Anthems for Doomed Youth is a surprise. Looming into sight an entire eleven years after the Libertines’ second, last, and eponymous album due to the frontmen’s infamous falling out, this is a record that many wouldn’t dare to dream could exist at all. Fans were surprised in January 2015 when it was announced recording for Anthems for Doomed Youth had spontaneously begun in Thailand.
Consequently, this could well be the band’s most important album in terms of cementing their legacy, and has more than enough expectations to live up to, considering Up the Bracket and The Libertines are two of the most influential albums of the noughties. From the start, album opener “Barbarians” features weaving, duelling and chaotic guitars a la Barat that are doubly reminiscent of the Libertines of yore when combined with the shared vocal duties of Doherty and Barat, invoking the archetypal image of Doherty and Barat intimately sharing the mic to a crowd of thousands. So far, so good.
Next, the album continues with lead single “Gunga Din,” one of the most impressive tracks on the album. With its dubby bassline, infectious staccato guitar and Rudyard Kipling influenced lyrics which conjure up images of booze filled binges and the “chagrin” of heroin addiction. Unfortunately, “Gunga Din” is about as good as The Libertines’ song writing gets on Anthems in comparison to the garrulous sound of their early days. It is only to be found only sparingly on tracks such as “Glasgow Coma Scale Blues,” “Fury of Chonburi” and memorable quasi-theatrical track “Fame or Fortune”. Despite the aggression and tempo in these tracks, they don’t live up to their previous counterparts in terms of the sheer deranged aural velocity of tunes such as “Death on the Stairs,” “Don’t Look Back Into The Sun,” or “Time for Heroes”.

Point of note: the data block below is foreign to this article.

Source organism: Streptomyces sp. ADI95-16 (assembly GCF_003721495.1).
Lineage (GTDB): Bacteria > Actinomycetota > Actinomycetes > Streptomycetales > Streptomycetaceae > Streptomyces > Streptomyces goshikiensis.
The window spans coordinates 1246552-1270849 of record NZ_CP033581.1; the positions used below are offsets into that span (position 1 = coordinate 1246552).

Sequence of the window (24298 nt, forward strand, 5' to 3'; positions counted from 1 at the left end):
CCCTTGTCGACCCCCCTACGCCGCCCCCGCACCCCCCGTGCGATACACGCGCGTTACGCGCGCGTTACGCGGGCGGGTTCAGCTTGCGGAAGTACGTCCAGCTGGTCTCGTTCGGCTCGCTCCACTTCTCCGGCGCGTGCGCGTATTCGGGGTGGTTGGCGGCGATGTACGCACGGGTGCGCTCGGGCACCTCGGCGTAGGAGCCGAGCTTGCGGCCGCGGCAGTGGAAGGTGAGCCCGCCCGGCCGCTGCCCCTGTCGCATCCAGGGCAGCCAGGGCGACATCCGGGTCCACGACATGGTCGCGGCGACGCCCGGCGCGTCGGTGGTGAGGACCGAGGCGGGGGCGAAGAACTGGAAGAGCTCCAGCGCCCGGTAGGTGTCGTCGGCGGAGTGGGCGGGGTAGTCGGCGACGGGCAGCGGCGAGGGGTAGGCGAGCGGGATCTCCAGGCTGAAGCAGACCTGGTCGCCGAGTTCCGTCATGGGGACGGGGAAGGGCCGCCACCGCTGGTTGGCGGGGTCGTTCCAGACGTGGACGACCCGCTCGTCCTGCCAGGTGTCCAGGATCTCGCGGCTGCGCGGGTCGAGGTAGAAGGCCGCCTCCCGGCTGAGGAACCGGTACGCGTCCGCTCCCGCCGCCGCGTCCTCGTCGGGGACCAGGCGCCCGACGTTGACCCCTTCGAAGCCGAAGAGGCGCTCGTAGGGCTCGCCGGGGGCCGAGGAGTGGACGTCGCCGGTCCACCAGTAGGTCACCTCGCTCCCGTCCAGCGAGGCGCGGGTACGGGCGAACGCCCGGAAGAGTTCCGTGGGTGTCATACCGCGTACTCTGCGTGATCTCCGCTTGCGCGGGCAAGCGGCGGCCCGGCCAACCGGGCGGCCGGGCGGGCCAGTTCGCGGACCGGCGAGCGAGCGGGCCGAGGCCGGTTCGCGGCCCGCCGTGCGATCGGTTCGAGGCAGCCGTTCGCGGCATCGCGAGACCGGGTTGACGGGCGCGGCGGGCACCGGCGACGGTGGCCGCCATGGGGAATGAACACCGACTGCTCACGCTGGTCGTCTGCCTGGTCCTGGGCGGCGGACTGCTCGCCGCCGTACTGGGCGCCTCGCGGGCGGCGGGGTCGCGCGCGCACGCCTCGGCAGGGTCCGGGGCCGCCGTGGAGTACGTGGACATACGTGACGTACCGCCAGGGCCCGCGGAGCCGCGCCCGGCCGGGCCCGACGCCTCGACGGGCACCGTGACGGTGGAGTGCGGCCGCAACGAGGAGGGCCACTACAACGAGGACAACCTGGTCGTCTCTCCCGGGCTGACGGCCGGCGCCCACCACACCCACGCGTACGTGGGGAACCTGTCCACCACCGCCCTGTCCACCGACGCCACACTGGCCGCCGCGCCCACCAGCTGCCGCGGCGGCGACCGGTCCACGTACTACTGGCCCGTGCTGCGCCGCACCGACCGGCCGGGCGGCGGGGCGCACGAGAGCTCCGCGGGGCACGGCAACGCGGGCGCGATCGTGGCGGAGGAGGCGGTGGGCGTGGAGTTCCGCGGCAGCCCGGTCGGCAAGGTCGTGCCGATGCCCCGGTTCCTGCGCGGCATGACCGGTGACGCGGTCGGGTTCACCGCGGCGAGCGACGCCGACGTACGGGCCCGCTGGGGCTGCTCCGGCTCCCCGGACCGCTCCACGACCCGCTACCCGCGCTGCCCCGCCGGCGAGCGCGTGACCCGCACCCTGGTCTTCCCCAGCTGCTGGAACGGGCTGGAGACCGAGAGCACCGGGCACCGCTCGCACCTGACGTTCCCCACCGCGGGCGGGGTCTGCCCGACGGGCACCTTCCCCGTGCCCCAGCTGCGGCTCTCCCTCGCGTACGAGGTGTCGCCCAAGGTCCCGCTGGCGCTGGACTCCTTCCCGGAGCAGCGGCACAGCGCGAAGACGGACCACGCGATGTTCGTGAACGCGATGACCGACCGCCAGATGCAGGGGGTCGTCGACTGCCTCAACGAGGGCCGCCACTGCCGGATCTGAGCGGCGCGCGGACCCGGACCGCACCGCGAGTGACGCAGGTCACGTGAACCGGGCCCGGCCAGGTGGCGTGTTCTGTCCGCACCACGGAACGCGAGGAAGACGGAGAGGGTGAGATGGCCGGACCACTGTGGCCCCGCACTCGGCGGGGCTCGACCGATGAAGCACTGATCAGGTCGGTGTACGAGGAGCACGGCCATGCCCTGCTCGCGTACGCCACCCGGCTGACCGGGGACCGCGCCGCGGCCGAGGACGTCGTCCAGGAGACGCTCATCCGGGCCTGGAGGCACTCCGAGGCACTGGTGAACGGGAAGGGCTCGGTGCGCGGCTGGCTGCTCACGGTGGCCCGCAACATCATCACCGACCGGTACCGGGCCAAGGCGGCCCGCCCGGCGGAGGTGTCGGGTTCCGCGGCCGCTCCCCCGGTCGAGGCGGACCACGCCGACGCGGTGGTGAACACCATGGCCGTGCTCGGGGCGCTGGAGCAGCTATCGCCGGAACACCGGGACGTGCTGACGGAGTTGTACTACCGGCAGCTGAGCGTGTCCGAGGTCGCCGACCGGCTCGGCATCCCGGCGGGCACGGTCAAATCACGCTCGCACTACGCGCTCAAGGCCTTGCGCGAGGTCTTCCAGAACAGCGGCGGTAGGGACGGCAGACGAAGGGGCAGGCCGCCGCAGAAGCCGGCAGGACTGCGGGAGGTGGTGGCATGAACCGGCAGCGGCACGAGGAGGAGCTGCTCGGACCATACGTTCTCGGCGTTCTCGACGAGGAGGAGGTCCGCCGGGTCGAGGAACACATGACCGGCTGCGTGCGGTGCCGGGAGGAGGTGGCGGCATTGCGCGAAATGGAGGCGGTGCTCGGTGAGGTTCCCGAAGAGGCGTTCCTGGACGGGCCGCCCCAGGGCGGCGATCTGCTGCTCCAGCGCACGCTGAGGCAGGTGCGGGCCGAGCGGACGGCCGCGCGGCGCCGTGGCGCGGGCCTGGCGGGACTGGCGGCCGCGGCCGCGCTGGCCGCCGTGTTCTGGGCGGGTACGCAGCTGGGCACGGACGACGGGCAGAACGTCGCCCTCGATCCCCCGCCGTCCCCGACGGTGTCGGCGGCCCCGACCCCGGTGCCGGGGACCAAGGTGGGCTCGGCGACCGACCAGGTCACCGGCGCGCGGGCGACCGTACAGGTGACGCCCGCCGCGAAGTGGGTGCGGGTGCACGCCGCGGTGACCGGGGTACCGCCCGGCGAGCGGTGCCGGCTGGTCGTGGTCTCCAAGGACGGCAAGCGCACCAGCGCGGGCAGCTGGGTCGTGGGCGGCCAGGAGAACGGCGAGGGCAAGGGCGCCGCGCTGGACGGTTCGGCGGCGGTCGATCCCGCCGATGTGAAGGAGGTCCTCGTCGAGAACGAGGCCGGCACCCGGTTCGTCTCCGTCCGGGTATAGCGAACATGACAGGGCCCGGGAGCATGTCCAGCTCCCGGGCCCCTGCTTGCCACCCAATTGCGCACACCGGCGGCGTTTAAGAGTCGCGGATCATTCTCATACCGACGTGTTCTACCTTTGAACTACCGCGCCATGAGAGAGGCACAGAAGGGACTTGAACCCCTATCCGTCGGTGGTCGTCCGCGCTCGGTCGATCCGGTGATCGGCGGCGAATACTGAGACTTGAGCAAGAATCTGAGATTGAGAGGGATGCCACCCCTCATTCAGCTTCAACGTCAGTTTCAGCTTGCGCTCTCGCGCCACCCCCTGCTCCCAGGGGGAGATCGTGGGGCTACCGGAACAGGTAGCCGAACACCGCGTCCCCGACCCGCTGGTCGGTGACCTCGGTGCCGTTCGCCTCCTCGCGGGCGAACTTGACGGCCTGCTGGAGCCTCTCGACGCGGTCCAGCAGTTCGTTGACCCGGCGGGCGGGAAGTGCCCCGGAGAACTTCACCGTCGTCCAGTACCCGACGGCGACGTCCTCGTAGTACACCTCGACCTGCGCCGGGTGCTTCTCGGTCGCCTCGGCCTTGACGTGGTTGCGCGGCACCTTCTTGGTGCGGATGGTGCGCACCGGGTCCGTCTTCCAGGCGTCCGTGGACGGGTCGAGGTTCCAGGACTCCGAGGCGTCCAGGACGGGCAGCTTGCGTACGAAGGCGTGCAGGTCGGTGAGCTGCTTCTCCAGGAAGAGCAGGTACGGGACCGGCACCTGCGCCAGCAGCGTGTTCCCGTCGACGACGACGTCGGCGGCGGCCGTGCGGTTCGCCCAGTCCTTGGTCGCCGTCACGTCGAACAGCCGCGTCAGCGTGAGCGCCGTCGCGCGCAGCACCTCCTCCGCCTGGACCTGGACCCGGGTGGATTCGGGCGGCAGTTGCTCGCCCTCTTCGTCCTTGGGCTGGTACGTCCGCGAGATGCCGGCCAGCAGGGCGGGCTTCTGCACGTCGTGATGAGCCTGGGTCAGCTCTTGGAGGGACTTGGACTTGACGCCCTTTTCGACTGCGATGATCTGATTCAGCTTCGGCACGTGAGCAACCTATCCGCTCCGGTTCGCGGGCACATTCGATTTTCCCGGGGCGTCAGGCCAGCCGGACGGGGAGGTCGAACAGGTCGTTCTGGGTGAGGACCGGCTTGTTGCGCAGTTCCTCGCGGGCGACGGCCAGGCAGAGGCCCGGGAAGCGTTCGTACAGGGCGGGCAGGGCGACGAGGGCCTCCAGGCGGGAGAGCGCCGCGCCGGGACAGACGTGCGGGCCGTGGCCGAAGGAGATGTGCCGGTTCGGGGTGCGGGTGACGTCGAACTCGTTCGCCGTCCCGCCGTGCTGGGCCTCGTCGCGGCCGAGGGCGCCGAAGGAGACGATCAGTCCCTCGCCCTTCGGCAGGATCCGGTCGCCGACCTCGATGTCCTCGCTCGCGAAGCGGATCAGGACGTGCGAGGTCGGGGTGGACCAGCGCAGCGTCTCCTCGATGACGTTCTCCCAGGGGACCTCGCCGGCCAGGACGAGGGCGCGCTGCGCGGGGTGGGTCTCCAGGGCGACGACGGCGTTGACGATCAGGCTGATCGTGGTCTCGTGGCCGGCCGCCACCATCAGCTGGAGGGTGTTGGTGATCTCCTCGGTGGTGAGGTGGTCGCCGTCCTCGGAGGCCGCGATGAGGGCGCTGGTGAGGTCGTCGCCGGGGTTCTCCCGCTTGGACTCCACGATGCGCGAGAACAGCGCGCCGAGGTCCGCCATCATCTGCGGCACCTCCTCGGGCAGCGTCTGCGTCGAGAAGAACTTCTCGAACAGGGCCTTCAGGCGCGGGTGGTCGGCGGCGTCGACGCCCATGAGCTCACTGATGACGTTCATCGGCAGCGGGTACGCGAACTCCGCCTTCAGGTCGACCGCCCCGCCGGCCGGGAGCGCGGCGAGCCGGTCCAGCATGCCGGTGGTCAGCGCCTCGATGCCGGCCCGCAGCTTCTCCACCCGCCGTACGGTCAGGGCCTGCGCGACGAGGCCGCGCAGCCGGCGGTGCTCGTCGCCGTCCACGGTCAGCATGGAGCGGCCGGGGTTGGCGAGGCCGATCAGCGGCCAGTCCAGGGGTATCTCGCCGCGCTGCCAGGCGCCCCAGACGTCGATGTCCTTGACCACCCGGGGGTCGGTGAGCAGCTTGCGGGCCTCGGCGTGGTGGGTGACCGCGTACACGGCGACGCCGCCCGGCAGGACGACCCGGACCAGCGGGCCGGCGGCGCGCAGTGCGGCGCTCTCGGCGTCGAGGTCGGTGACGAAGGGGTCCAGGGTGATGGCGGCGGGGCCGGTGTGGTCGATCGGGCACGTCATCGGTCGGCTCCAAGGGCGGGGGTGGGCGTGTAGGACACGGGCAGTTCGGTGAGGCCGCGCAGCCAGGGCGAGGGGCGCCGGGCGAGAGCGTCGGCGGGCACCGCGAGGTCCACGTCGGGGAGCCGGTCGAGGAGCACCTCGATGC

However, in its mellower moments Anthems For Doomed Youth matches songs from The Libertines’ back catalogue such as “Music When The Lights Go Out” and “Radio America” with equally moving new incarnations in a similar vein such as the slow building “Iceman,” achingly melodic “You’re My Waterloo” and standout track “The Milkman’s Horse”.
Indeed, this record may do no harm to the Libertines’ legacy but it does little to reinforce it either. The sound is polished to a blinding sheen, the melodies are sometimes addictive and the guitars are usually sharp but the listener can’t help but feel that something is missing; the album does not have the unbridled energy of its predecessors and when it tries to stand on its own terms its stance is wobbly and its gait disconcerted. This is its greatest fault of this largely mediocre album. The Libertines may be freshly ensconced in fraternal unity, yet they are unified in a present with a pallid and opaque sound, shining with faint embers of brilliance reminiscent of a far gone past. The only question left now to ask is if the fire is already dead, or merely being used to fumigate the demons one last time.